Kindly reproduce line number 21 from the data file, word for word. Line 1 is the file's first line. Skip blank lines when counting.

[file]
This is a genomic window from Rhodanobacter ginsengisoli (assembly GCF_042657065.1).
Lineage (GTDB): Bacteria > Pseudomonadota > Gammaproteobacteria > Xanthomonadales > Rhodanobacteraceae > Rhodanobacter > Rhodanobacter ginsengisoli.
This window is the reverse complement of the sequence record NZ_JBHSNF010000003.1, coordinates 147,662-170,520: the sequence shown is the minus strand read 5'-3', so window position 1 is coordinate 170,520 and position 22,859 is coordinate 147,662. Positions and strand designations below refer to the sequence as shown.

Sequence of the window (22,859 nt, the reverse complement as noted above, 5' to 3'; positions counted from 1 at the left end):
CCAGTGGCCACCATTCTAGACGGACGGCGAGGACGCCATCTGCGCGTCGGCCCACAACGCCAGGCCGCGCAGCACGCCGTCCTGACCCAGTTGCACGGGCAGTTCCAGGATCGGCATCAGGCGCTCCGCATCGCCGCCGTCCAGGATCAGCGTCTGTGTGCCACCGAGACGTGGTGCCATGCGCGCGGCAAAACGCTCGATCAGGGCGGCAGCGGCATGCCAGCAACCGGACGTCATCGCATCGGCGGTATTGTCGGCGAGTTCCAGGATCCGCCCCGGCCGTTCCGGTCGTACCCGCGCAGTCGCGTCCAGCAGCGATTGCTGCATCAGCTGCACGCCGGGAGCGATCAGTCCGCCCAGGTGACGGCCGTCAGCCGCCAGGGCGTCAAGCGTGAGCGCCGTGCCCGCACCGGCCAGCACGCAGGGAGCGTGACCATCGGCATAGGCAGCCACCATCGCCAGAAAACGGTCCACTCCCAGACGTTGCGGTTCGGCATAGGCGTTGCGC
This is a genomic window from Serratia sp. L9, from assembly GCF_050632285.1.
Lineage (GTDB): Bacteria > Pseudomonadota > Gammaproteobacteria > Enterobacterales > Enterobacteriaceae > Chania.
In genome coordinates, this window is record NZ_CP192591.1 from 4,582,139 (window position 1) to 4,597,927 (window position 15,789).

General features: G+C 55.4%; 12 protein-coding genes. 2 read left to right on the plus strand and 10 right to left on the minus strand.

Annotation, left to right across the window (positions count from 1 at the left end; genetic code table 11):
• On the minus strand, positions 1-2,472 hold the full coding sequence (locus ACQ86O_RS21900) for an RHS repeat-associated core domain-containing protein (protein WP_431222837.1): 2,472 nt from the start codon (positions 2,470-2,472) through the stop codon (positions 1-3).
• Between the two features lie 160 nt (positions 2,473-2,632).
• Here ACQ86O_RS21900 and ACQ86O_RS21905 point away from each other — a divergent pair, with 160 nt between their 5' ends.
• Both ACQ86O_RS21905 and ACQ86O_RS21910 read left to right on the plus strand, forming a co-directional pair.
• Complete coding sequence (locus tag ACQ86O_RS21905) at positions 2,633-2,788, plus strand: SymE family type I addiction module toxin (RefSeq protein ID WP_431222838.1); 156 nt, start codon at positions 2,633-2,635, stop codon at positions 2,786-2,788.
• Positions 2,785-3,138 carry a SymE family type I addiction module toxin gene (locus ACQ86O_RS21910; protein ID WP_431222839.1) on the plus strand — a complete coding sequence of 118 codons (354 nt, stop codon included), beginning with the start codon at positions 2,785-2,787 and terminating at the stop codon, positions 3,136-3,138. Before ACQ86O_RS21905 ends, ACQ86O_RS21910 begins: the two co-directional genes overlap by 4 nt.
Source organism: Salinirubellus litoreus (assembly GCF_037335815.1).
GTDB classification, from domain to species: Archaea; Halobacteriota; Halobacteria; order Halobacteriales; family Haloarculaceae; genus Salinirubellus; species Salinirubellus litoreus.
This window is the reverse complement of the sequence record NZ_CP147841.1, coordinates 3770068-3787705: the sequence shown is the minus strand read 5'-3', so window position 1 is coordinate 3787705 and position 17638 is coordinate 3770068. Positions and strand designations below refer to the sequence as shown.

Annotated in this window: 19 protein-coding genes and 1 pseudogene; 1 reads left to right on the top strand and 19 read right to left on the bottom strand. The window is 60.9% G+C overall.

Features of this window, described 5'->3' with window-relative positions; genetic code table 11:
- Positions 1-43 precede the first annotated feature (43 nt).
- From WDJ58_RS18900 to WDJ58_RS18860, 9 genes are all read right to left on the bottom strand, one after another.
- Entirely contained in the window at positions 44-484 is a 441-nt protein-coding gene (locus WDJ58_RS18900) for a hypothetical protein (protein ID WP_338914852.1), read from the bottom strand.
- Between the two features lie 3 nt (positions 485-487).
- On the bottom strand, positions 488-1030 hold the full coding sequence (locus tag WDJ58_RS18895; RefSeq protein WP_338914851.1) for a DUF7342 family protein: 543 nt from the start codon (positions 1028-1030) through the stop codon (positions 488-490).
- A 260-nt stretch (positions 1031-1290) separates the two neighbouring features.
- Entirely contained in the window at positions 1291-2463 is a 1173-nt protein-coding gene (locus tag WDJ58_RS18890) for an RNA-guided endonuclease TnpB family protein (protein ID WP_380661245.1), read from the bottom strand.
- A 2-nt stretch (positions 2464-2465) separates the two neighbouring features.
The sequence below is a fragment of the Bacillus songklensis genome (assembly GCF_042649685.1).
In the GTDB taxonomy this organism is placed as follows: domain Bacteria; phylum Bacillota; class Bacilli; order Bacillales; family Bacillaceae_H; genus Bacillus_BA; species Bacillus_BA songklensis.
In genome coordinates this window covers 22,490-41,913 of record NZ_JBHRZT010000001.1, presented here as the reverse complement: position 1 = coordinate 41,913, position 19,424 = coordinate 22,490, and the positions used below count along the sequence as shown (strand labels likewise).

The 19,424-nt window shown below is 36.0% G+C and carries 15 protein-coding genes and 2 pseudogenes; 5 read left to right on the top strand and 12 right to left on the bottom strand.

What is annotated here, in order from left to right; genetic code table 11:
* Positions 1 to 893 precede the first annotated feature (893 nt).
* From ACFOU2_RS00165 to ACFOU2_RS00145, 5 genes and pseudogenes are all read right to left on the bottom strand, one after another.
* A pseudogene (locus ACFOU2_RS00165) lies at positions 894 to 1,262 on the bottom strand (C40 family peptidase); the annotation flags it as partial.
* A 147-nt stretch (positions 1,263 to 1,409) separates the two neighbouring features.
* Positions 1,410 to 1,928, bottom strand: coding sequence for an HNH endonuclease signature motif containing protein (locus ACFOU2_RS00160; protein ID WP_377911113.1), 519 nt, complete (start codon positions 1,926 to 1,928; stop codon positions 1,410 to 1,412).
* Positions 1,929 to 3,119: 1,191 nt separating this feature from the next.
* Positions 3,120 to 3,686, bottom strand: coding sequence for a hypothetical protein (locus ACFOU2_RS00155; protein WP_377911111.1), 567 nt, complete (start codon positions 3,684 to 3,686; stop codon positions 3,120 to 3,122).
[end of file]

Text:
Features of this window, described 5'->3' with window-relative positions; genetic code table 11: